13. his covenant, which he commanded you] Heb. berîth (prob. from a root = to bind) meant any compact, contract or bargain: between friends, 1 Samuel 18:3; man and wife, Proverbs 2:17; master and servant, Job 41:4; king and people, 2 Samuel 5:3; former foes, whether individuals, id. Deuteronomy 3:12 f., or peoples, J, Exodus 23:32; Deuteronomy 7:2 (the only instance in D of its non-religious use); conqueror and conquered, 1 Samuel 11:1. Berîth might apply either to the transaction or to the binding conditions on which it was based; the covenant or the terms of the covenant, i.e. ordinance or constitution. When the parties were of unequal power the terms were imposed by the stronger. So between God and Israel; His covenant which He commanded, here and Deuteronomy 29:1. Used first in a religious sense by JE, Genesis 15:18, etc. of God’s covenant with the patriarchs; Exodus 19:5; Exodus 24:7 ff. etc. with Israel at Ḥoreb; less used by the prophets, e.g. Hosea 6:7; Hosea 8:1; Jeremiah 11:10; Jeremiah 31:32; but very frequent in Deuteronomy 4:31; Deuteronomy 7:12; Deuteronomy 8:18, etc., with patriarchs (cp. Deuteronomy 6:18, Deuteronomy 9:5, Deuteronomy 11:9, etc.); Deuteronomy 4:13; Deuteronomy 4:23, Deuteronomy 5:2, Deuteronomy 9:9; Deuteronomy 9:11; Deuteronomy 9:15, at Ḥoreb; Deuteronomy 17:2 (?), Deuteronomy 29:1; Deuteronomy 29:9; Deuteronomy 29:12; Deuteronomy 29:14; Deuteronomy 29:21; Deuteronomy 29:25 renewed in Mo‘ab. The terms commanded by God were the words of the covenant, J, Exodus 34:28, or the covenant alone as here, i.e. the Decalogue, but in Deuteronomy 29:1 the whole Deuteronomic Code; book of the covenant, E, Exodus 24:7, the Ḥoreb legislation, but in 2 Kings 23:2 f., 21, cp. Deuteronomy 29:21, the Deuteronomic Code. The tables of the Decalogue were the tables of the covenant, Deuteronomy 9:9; Deuteronomy 9:11; Deuteronomy 9:15; hence D’s characteristic name for the Ark, the Ark of the Covenant, Deuteronomy 10:8, Deuteronomy 31:9; Deuteronomy 31:25 and in Josh. A covenant was solemnised by a sacrificial feast, Genesis 21:28 ff; Genesis 31:46; Genesis 31:54. Hence probably the phrase to cut or strike a covenant (karath berîth), cp. ὅρκια τέμνειν. Beyond the frequent use of this phrase, e.g. Deuteronomy 4:23, D nowhere associates the covenant with sacrifice. God makes (karath) it and it is His; swears to it; forgets it not, keeps, fulfils and establishes it, Deuteronomy 4:31, Deuteronomy 7:12, Deuteronomy 8:18, etc.; keeping covenant and true love, Deuteronomy 7:9; Deuteronomy 7:12. Israel enters into it, Deuteronomy 29:12, and is bound to keep and to do it, passim.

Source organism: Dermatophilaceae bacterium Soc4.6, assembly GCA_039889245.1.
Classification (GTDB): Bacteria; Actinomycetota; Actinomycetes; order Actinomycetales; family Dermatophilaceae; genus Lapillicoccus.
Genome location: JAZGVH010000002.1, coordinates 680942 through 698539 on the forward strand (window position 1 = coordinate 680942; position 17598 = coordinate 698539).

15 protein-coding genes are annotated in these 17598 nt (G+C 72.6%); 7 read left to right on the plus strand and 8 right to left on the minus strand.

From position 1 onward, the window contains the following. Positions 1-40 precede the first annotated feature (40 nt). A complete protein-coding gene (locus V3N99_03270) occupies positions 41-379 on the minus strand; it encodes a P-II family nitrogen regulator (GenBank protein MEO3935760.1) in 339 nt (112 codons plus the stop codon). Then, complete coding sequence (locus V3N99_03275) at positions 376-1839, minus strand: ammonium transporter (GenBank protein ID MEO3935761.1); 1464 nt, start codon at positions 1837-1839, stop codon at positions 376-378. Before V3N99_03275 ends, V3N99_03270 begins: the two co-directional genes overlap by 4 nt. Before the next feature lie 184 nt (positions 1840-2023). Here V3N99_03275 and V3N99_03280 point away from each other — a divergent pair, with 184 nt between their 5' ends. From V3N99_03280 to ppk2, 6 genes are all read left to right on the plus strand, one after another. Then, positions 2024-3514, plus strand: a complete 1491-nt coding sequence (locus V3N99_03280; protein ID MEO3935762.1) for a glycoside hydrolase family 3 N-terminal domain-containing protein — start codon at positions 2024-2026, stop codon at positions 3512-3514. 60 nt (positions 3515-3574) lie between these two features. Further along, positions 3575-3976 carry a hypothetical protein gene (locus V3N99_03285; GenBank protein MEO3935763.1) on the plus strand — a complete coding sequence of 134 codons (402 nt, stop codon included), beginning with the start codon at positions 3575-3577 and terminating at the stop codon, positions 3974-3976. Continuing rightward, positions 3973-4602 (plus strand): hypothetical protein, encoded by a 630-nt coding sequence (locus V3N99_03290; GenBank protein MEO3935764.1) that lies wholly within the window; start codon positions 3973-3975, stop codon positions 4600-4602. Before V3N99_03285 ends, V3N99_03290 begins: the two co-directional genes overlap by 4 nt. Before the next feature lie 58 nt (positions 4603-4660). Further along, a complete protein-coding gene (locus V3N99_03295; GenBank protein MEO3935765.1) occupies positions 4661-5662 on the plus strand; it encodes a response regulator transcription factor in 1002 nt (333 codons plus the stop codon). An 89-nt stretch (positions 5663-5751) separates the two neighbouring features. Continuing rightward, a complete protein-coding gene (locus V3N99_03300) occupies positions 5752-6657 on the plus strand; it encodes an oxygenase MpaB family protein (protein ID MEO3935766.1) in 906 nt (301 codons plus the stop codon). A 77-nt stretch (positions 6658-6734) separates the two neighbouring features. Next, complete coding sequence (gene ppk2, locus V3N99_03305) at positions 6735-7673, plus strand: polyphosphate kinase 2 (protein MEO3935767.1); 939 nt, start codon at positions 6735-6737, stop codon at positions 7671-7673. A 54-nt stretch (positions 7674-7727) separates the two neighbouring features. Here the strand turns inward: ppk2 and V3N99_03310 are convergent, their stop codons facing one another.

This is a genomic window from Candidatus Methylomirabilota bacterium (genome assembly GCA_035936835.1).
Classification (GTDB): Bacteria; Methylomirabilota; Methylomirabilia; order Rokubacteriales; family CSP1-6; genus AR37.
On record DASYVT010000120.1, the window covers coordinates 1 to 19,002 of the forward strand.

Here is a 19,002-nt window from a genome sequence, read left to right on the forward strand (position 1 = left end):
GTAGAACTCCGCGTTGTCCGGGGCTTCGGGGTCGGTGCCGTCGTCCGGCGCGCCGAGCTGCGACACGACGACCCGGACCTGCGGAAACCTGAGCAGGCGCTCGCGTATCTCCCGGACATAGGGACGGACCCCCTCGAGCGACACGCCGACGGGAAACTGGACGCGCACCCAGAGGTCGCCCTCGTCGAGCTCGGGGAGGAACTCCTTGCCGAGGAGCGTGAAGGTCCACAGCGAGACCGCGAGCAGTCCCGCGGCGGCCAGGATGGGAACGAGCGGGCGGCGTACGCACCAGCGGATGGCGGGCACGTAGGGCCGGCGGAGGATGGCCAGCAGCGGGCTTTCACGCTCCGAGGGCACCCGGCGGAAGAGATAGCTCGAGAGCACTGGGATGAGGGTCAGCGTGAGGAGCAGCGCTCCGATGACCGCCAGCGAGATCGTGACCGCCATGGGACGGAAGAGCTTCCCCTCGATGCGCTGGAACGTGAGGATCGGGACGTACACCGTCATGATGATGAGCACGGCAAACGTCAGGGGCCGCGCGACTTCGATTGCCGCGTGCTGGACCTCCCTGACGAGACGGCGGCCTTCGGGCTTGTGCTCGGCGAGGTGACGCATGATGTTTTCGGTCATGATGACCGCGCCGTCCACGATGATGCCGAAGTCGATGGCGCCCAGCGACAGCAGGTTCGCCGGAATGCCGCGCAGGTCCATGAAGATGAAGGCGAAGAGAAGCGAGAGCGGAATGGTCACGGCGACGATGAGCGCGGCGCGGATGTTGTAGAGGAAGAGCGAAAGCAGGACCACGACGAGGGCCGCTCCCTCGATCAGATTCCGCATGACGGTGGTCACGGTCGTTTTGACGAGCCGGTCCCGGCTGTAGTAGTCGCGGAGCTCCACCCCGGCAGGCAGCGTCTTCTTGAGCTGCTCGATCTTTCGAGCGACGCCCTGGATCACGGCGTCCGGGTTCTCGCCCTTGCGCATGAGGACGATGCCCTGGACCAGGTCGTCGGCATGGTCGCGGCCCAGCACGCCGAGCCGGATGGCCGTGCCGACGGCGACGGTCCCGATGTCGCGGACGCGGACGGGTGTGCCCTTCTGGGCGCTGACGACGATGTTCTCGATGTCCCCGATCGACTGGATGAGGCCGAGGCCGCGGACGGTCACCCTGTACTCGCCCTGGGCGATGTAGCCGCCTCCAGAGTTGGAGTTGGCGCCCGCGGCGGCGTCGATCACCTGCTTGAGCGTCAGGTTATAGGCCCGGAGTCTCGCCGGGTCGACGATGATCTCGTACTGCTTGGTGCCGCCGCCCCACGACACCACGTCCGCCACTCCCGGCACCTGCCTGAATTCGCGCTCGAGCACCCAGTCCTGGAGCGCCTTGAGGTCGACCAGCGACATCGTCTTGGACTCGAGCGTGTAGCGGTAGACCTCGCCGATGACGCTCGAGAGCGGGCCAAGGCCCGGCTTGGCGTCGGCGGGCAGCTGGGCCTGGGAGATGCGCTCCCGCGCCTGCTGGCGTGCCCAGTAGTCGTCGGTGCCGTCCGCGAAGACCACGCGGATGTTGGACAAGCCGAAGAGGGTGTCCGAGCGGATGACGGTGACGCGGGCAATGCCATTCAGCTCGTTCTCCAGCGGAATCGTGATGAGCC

the ten commandments] Words. So also Deuteronomy 10:4. E, Exodus 20:1, all these words. A gloss in Exodus 34:28 has the ten words. See Driver’s note on both passages; and below on Deuteronomy 5:5, ‘The Ten Words.’

he wrote them upon two tables of stone] See below on Deuteronomy 5:22. On the ‘covenants’ mentioned in the Pentateuch see Driver, Exod. p. 175.Verse 13. - His covenant; God's gracious engagement with Israel for their good, and by which they were bound to observe all his commandments. God declared this at Sinai when he uttered the ten commandments (words, דְבָרִים), "the words of the covenant, the ten words" (Exodus 34:28), which he afterwards gave to Moses on two tables of stone, written with the finger of God (Exodus 24:12; Exodus 31:18). Besides these, there were other statutes and ordinances which Moses was commanded to teach the people, and which, with them, comprised the Law given at Sinai (see Exodus 21. and following chapters). This mighty and attractive force of the wisdom of Israel consisted in the fact, that in Jehovah they possessed a God who was at hand with His help when they called upon Him (cf. Deuteronomy 33:29; Psalm 34:19; Psalm 145:18; 1 Kings 2:7), as none of the gods of the other nations had ever been; and that in the law of God they possessed such statutes and rights as the heathen never had. True right has its roots in God; and with the obscuration of the knowledge of God, law and right, with their divinely established foundations, are also shaken and obscured (cf. Romans 1:26-32).